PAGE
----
DevSecOps, Security Program Controls/Technologies, Threat Management, Supply chain

Praetorian ‘open-sources’ its Nosey Parker secret scanning tool

A security logo is shown on screen
A security logo is shown on screen during a keynote address attendees. (Photo by Ethan Miller/Getty Images)

Offensive security company Praetorian on Monday announced that it "open-sourced" the regular expression (RegEx) scanning capabilities of its Nosey Parker secret scanning tool.

Nosey Parker aims to address the pervasive issue of secrets disclosure in source code and configuration files where sensitive information such as passwords, API keys, access tokens, asymmetric private keys, and credentials exist on public repositories. By discovering these keys, attackers can gain access keys to additional systems in a corporate network.

“Since the release of Nosey Parker, we have continued to find hard coded secrets within client environments that are easily leveraged to access high-value assets, but until now, the remedial advice felt lackluster with procedural and policy-based recommendations, said Anthony Paimany, technical director for Praetorian,

In the months ahead, Praetorian users will also have the opportunity to explore or enumerate resources that appear on GitHub and other public repositories.

While there are no shortage of secret scanning tools, Nosey Parker has begun to set itself apart from the others, said Jerrod Piker, competitive intelligence analyst at Deep Instinct.

First, and most notably, Piker said Nosey Parker uses machine learning to enable successful identification of secrets that can’t be identified using pattern-matching static rulesets, and providing noise reduction to cut down on false positives. Also, Praetorian is currently testing the use of deep learning, the next iteration of machine learning, that promises even better signal-to-noise ratios and much faster scanning.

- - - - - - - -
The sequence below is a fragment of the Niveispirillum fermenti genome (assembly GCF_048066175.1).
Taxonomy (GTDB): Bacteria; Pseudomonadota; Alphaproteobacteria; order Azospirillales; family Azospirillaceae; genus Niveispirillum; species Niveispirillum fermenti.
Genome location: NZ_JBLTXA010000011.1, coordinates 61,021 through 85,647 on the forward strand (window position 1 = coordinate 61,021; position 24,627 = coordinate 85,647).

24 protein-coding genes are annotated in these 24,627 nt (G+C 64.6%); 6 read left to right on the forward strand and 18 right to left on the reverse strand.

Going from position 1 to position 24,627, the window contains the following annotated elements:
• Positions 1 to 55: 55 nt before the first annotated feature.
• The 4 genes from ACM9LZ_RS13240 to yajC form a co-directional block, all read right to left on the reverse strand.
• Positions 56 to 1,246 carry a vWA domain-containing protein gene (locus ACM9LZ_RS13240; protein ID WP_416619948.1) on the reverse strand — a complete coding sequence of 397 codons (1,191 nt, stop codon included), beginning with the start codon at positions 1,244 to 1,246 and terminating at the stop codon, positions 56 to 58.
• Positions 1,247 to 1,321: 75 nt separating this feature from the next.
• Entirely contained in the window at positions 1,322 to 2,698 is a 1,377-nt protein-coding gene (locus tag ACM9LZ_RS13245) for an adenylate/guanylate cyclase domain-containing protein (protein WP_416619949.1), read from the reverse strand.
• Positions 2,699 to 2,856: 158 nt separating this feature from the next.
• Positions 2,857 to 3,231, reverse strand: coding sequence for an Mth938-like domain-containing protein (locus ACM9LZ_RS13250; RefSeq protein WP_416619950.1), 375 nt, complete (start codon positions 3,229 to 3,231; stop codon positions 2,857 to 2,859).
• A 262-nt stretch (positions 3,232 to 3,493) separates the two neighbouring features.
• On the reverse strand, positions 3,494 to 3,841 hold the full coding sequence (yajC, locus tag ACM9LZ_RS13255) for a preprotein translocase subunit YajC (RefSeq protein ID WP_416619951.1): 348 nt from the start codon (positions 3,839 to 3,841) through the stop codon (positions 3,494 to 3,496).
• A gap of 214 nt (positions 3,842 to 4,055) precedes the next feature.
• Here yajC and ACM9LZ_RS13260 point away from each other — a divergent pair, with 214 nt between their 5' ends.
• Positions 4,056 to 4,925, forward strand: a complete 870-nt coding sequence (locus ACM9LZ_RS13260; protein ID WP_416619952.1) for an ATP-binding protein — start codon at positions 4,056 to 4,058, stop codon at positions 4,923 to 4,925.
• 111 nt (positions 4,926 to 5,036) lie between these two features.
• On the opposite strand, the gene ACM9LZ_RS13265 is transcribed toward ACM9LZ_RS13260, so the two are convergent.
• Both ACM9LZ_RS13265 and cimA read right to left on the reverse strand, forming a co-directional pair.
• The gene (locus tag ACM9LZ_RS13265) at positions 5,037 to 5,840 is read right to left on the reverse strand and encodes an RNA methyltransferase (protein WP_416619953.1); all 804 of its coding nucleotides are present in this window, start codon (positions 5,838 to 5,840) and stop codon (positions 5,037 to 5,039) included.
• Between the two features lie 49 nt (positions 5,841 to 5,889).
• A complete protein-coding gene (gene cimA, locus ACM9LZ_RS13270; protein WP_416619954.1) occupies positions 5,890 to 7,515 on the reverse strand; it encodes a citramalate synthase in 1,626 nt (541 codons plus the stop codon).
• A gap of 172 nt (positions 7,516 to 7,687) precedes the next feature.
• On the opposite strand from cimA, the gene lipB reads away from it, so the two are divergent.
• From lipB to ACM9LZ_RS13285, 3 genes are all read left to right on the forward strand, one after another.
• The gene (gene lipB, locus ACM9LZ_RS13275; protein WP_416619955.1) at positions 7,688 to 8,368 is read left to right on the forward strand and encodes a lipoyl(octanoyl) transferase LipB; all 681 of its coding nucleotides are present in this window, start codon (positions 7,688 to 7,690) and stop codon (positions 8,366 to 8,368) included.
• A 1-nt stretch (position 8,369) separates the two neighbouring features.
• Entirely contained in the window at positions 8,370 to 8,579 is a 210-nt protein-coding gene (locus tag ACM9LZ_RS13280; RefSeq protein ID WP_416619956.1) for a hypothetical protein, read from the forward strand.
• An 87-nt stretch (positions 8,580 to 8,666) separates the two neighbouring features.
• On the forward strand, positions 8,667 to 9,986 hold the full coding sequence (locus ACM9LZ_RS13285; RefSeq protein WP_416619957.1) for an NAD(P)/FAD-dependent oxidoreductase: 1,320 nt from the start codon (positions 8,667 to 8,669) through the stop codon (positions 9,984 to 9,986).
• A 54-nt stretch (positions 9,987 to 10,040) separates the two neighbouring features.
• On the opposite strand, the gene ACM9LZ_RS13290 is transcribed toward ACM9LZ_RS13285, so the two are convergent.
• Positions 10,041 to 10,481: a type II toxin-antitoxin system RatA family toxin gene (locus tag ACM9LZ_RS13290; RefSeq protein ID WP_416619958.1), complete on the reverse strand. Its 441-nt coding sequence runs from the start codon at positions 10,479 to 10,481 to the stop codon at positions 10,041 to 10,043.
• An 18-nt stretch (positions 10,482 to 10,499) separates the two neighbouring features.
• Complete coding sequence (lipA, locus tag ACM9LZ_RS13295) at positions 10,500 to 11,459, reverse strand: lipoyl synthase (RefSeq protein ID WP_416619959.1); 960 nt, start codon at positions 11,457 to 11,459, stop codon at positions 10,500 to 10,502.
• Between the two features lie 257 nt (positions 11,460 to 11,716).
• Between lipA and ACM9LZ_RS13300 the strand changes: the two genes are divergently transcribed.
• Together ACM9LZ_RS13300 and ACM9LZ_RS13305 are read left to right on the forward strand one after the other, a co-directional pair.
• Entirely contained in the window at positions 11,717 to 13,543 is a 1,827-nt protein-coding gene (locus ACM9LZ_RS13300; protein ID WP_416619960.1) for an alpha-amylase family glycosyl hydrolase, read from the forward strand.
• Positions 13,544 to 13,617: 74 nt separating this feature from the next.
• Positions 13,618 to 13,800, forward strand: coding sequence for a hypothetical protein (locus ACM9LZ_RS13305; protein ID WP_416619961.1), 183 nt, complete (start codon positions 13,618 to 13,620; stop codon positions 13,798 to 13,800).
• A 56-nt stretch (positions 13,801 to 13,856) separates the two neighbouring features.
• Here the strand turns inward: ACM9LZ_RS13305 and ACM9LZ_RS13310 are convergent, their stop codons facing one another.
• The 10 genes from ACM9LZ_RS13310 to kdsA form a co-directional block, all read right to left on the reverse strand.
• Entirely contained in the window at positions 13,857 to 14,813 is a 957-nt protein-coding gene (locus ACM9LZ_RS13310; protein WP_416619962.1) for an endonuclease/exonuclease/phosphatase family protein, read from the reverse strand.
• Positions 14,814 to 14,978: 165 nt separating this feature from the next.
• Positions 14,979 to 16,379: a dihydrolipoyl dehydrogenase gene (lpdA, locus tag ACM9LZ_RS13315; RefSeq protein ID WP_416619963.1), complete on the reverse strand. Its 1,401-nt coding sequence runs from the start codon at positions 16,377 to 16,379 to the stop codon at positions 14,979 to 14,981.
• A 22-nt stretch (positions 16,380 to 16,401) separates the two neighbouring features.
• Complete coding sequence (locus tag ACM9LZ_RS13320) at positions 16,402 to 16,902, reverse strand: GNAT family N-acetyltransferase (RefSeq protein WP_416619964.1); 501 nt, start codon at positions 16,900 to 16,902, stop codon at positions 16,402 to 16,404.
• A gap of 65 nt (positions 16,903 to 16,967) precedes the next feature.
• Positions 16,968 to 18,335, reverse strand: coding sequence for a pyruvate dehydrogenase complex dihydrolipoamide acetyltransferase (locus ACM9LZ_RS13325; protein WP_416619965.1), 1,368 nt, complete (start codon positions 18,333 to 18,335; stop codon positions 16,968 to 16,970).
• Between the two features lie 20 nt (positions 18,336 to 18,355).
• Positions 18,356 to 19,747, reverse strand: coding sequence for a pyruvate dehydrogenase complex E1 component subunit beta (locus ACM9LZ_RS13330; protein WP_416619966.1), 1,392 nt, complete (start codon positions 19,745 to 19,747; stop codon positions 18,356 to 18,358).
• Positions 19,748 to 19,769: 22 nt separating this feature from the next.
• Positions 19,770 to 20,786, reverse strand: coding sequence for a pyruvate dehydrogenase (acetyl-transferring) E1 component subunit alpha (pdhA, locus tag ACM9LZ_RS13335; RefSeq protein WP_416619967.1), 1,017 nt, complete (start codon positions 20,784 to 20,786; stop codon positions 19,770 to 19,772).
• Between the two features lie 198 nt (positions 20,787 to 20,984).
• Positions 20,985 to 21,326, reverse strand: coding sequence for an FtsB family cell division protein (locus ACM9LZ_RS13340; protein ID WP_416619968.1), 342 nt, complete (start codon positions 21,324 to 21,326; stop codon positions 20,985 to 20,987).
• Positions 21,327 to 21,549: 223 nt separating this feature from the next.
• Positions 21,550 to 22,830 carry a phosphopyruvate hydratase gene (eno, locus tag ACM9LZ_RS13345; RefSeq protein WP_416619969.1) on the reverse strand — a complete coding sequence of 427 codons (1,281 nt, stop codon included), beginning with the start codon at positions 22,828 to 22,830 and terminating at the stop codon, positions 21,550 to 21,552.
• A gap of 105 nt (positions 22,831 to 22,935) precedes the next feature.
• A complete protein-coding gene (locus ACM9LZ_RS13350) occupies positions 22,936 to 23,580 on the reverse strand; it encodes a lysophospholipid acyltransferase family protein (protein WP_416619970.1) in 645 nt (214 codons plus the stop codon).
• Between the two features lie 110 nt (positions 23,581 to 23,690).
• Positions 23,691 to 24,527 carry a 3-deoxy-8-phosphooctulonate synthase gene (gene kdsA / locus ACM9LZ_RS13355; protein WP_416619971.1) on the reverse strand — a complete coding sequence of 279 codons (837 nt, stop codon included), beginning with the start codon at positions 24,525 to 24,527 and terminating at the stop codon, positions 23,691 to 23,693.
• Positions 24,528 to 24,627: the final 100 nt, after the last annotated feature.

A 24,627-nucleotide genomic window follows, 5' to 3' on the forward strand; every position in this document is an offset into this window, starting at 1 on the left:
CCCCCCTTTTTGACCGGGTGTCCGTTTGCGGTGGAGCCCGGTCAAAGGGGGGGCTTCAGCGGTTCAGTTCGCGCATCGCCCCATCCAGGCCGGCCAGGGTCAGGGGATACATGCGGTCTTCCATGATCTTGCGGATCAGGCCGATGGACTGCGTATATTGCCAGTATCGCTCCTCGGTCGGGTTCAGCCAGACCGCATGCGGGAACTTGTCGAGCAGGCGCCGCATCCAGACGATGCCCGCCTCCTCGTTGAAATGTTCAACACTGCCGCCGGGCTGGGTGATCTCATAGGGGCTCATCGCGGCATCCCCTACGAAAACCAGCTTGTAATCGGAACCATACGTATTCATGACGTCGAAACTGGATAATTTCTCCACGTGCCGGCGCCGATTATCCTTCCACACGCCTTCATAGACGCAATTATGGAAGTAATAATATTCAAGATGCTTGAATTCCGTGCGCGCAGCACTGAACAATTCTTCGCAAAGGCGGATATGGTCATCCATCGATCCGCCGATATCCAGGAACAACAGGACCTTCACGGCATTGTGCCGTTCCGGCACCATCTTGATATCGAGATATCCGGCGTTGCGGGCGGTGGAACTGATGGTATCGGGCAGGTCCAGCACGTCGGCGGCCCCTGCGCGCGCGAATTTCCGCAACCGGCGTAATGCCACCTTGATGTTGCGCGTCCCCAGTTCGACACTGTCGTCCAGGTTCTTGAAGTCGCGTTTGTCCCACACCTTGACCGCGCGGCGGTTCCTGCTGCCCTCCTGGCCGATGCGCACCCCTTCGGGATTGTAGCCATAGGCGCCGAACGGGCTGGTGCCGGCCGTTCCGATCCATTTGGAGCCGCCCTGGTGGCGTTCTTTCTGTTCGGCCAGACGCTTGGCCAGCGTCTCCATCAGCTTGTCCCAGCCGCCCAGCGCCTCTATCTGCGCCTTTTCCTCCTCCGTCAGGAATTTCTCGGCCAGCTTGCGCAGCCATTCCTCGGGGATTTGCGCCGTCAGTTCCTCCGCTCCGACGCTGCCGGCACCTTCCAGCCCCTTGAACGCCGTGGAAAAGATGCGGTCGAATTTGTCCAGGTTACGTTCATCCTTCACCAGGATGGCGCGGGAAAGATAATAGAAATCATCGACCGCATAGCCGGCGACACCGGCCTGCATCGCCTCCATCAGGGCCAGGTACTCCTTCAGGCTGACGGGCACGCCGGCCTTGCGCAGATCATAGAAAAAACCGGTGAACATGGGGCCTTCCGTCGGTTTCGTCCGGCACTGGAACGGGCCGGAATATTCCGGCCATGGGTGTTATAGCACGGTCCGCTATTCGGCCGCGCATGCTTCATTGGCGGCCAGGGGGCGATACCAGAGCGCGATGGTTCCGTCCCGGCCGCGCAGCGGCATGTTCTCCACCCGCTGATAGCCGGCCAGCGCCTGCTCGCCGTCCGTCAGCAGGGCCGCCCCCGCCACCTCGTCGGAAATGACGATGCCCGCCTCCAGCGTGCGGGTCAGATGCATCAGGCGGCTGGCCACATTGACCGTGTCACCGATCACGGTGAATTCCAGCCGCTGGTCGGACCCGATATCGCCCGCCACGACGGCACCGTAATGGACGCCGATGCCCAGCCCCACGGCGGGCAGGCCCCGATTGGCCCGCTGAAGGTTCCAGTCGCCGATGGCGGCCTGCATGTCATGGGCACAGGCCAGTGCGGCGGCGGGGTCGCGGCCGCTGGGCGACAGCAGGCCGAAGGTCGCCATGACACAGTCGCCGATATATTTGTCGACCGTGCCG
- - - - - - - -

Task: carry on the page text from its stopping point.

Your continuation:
“The developers chose to use a deep learning model built on the premise of natural language processing, as this has been shown to have a high correlation with source code,” Piker said. “What makes this toolset very useful is that it automates the process of scanning and searching for secrets by combining pattern-matching with machine learning techniques to allow security practitioners avoid manually creating pattern-matching rules based on RegEx. And not only does it speed up and automate the process, but it is also much more accurate than a simple rules-based pattern-matching system.”

Security professionals know that threat actors are constantly combing public software repositories like GitHub for secrets such as usernames, passwords, API keys, and other credentials — and it’s a race against time, said Bud Broomhead, chief executive officer at Viakoo. Broomhead said tools such as Nosey Parker that can offer better speed and automation are an extremely valuable part of an overall cyber defenses.

“Security pros should test based on their own systems and code and compare to other solutions to ensure they achieve the level of speed, coverage, and accuracy they are looking for,” Broomhead said. “With more work from home and new software engineers entering the workforce every day there has naturally been more use of personal GitHub repositories for work projects where corporate secrets could get exposed. Training software engineers on the importance of using a secrets scanning solution on personal repositories can help reduce the possibly of corporate credentials being exploited.” 

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